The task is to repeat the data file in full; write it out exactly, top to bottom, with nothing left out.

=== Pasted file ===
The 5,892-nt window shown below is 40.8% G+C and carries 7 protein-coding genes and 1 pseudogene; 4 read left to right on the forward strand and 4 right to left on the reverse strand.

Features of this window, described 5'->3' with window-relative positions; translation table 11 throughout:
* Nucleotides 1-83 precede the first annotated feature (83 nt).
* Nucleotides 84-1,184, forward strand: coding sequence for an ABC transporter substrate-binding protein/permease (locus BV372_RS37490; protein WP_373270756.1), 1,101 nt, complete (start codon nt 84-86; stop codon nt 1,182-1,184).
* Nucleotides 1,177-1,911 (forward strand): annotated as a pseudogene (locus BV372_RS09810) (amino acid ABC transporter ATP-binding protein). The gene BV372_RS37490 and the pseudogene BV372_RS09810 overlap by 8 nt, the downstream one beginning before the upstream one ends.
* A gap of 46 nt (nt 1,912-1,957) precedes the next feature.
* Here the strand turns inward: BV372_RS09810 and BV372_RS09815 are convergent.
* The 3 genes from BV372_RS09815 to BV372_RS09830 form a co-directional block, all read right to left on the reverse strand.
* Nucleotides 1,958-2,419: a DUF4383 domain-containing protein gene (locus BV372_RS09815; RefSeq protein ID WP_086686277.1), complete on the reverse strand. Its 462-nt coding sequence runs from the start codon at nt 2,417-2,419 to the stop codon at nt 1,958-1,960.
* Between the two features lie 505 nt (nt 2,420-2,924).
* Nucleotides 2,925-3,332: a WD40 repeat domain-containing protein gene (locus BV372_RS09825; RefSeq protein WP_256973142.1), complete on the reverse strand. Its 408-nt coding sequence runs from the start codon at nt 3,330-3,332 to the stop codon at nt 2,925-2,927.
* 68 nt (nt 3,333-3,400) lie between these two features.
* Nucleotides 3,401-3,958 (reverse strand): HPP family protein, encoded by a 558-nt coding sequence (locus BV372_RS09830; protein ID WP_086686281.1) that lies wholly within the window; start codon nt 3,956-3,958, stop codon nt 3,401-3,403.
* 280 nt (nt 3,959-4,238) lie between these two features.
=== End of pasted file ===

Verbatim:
The 5,892-nt window shown below is 40.8% G+C and carries 7 protein-coding genes and 1 pseudogene; 4 read left to right on the forward strand and 4 right to left on the reverse strand.

Features of this window, described 5'->3' with window-relative positions; translation table 11 throughout:
* Nucleotides 1-83 precede the first annotated feature (83 nt).
* Nucleotides 84-1,184, forward strand: coding sequence for an ABC transporter substrate-binding protein/permease (locus BV372_RS37490; protein WP_373270756.1), 1,101 nt, complete (start codon nt 84-86; stop codon nt 1,182-1,184).
* Nucleotides 1,177-1,911 (forward strand): annotated as a pseudogene (locus BV372_RS09810) (amino acid ABC transporter ATP-binding protein). The gene BV372_RS37490 and the pseudogene BV372_RS09810 overlap by 8 nt, the downstream one beginning before the upstream one ends.
* A gap of 46 nt (nt 1,912-1,957) precedes the next feature.
* Here the strand turns inward: BV372_RS09810 and BV372_RS09815 are convergent.
* The 3 genes from BV372_RS09815 to BV372_RS09830 form a co-directional block, all read right to left on the reverse strand.
* Nucleotides 1,958-2,419: a DUF4383 domain-containing protein gene (locus BV372_RS09815; RefSeq protein ID WP_086686277.1), complete on the reverse strand. Its 462-nt coding sequence runs from the start codon at nt 2,417-2,419 to the stop codon at nt 1,958-1,960.
* Between the two features lie 505 nt (nt 2,420-2,924).
* Nucleotides 2,925-3,332: a WD40 repeat domain-containing protein gene (locus BV372_RS09825; RefSeq protein WP_256973142.1), complete on the reverse strand. Its 408-nt coding sequence runs from the start codon at nt 3,330-3,332 to the stop codon at nt 2,925-2,927.
* 68 nt (nt 3,333-3,400) lie between these two features.
* Nucleotides 3,401-3,958 (reverse strand): HPP family protein, encoded by a 558-nt coding sequence (locus BV372_RS09830; protein ID WP_086686281.1) that lies wholly within the window; start codon nt 3,956-3,958, stop codon nt 3,401-3,403.
* 280 nt (nt 3,959-4,238) lie between these two features.